I've been wondering why the Super Bowl commercials didn't shine as brightly this year. It can't be production budgets or the amount of time spent creating ideas. It might be the clients, but most advertisers who want a Super Bowl ad know it's about entertainment. It could be that the people that created the ads believe everything they do is so brilliant there is no possibility of the ad being average.
Is it possible that over the last 50 years of TV, we ad makers have just used up all the good ideas and all the retreads of ideas that can make a commercial legendary?
It can't be any of those reasons. It has to be something else, something ridiculously simple. Then it struck me like a bolt off a Gatorade bottle: Time is the culprit. The perfect spot cannot be made in the time it is given to perform. Thirty seconds, 60 seconds, 90 seconds. Who came up with these increments? They are too perfect. They are too rounded off. Art cannot be bound by such mathematics and be brilliant. Do artists paint on only three sizes of canvas? Do composers write operas or symphonies to a specific time? No! They know that the perfect artistic expression ends when it is time for it to end.
So how long is the perfect time for a TV commercial? There is no one specific time, but after polling many of my peers, it seems that the sweet spot is 42 seconds. Thirty seconds is too short and 60 seconds is too long. Eureka! The answer to my imperfection is discovered and it's not my fault! It was the television executive in the late '40s who came up with the billing increments for media. He is the one that should be burned in effigy, not we creatives.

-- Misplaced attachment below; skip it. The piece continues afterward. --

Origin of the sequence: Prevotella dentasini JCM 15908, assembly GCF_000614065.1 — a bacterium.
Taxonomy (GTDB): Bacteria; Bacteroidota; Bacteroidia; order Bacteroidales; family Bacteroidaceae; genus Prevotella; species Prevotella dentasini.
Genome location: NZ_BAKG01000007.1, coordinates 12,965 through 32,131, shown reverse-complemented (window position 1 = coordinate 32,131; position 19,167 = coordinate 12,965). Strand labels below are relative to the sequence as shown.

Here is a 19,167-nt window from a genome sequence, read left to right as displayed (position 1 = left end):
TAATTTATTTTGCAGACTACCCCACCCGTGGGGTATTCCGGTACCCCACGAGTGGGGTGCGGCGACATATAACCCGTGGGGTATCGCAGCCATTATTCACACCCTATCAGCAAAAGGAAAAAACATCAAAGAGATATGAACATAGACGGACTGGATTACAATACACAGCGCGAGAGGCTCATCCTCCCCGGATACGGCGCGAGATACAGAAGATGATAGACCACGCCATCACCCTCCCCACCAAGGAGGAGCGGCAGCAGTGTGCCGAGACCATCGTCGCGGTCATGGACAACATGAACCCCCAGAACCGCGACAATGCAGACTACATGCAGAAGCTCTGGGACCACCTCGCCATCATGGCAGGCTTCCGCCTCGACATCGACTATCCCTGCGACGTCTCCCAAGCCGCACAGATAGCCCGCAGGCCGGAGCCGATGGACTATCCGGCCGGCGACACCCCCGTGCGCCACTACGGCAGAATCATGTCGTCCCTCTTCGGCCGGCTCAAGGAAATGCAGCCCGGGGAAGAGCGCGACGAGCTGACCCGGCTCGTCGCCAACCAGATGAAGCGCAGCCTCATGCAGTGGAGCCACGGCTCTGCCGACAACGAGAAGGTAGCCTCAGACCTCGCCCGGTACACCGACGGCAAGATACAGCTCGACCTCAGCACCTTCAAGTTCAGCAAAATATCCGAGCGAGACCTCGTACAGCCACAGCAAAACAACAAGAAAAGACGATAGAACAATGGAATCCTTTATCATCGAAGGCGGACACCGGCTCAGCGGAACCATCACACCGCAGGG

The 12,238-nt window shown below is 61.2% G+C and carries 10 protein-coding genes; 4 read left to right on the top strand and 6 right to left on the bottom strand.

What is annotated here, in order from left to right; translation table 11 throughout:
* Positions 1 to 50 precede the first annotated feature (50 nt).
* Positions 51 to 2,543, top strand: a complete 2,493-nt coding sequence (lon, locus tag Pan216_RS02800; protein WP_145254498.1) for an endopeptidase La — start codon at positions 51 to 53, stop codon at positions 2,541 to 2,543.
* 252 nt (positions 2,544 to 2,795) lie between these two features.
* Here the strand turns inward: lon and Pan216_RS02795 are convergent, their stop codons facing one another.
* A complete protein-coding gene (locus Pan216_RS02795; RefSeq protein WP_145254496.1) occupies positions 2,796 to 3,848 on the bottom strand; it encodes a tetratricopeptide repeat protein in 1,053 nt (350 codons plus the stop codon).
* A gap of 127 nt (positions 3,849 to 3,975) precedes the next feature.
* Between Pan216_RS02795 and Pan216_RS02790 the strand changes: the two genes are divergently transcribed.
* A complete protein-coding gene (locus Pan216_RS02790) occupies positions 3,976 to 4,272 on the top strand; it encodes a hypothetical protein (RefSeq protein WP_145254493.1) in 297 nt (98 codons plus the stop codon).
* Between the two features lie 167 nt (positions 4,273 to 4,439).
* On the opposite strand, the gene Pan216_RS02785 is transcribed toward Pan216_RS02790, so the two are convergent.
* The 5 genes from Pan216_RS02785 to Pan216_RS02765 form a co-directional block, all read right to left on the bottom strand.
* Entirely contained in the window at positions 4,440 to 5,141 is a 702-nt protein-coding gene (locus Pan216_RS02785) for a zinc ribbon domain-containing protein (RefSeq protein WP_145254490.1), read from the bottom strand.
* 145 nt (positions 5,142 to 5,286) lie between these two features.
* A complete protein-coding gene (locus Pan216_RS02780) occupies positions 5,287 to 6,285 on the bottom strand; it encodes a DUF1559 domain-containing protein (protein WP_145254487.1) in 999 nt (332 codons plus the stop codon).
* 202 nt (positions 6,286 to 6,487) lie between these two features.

The 42-second spot is the answer. It will end retreading old ideas. It will end having to use millions of dollars in production to try to replace an idea with spectacle. It will allow us to perfectly communicate a single compelling idea in irresistible fashion. Every day will be like watching the great Super Bowl spots from years past.
And then, we will once again be set with the task of doing better work than the everyday.